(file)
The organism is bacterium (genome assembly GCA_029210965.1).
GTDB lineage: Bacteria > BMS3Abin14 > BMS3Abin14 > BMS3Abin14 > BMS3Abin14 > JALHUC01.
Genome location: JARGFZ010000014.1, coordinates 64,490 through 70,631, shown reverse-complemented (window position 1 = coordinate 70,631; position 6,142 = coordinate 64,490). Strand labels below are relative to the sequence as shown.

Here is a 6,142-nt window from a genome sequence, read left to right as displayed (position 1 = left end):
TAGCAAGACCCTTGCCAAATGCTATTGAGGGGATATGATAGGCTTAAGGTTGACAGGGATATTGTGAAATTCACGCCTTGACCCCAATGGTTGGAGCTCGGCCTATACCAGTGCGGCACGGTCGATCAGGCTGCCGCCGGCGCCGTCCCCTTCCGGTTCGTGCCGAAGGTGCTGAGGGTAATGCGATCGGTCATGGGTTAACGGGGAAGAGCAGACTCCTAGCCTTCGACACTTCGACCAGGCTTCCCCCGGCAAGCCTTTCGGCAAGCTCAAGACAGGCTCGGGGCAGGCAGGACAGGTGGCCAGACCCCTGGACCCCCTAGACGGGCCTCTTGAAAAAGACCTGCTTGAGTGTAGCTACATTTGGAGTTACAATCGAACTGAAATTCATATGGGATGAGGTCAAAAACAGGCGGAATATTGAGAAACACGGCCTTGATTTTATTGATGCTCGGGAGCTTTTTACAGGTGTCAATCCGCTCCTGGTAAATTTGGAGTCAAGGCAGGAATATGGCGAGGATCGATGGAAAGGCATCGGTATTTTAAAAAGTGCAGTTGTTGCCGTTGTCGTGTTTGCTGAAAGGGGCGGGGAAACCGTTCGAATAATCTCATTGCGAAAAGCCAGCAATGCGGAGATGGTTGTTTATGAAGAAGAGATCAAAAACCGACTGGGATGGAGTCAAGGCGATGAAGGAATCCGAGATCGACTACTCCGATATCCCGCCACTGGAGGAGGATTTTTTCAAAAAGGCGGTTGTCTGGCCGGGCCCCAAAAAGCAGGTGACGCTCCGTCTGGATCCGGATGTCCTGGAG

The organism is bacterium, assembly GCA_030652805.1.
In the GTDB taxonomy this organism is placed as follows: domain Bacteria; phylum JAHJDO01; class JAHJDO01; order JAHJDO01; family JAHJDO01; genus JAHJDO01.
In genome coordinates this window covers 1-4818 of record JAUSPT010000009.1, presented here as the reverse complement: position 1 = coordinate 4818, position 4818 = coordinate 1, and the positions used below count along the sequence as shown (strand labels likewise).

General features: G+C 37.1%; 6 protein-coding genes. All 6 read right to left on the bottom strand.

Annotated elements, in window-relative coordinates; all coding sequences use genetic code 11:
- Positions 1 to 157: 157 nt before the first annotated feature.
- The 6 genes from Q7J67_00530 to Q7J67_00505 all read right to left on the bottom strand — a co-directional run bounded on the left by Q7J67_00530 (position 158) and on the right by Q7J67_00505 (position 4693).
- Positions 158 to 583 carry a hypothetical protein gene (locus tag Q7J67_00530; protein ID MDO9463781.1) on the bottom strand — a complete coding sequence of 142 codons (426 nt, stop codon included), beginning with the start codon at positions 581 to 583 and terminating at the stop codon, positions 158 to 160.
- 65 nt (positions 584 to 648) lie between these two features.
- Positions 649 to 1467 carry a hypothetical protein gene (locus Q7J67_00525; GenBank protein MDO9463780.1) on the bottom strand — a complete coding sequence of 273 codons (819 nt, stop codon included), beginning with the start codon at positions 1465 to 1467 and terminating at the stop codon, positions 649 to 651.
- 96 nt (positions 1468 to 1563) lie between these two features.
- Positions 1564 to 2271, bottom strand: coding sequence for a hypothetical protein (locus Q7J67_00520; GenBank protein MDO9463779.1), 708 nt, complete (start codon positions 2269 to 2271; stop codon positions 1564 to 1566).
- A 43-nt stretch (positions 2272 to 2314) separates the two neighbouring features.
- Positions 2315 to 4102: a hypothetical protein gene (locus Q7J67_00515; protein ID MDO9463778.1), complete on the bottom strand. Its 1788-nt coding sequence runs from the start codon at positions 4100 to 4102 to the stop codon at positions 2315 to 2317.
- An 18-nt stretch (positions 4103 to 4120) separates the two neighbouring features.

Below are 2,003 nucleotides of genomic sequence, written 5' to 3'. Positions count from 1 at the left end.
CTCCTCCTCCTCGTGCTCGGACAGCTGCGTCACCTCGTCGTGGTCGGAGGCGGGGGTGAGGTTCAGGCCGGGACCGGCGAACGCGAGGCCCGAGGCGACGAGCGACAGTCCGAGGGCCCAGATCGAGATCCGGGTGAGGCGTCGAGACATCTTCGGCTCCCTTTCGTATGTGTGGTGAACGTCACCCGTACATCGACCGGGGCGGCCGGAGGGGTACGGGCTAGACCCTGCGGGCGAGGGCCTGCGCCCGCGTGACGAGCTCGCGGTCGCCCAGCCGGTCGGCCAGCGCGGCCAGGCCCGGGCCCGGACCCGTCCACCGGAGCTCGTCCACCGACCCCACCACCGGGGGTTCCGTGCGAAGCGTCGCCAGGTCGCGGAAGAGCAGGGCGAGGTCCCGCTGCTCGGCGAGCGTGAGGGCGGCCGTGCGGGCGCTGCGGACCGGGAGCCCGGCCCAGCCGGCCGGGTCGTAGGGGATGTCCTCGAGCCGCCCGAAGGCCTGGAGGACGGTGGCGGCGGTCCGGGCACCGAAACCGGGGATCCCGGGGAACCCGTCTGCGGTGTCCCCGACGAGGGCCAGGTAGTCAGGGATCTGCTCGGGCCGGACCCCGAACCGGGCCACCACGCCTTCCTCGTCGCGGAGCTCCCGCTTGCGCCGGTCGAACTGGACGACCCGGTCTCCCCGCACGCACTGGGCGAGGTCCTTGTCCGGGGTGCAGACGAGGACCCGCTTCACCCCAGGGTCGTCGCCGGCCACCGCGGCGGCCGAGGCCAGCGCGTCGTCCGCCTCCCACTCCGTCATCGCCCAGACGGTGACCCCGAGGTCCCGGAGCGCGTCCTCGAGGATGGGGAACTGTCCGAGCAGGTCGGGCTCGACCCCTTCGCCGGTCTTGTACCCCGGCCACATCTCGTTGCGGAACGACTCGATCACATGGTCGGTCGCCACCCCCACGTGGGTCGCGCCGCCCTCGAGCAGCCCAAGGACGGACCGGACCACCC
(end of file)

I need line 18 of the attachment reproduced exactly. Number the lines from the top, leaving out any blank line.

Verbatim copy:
- A 43-nt stretch (positions 2272 to 2314) separates the two neighbouring features.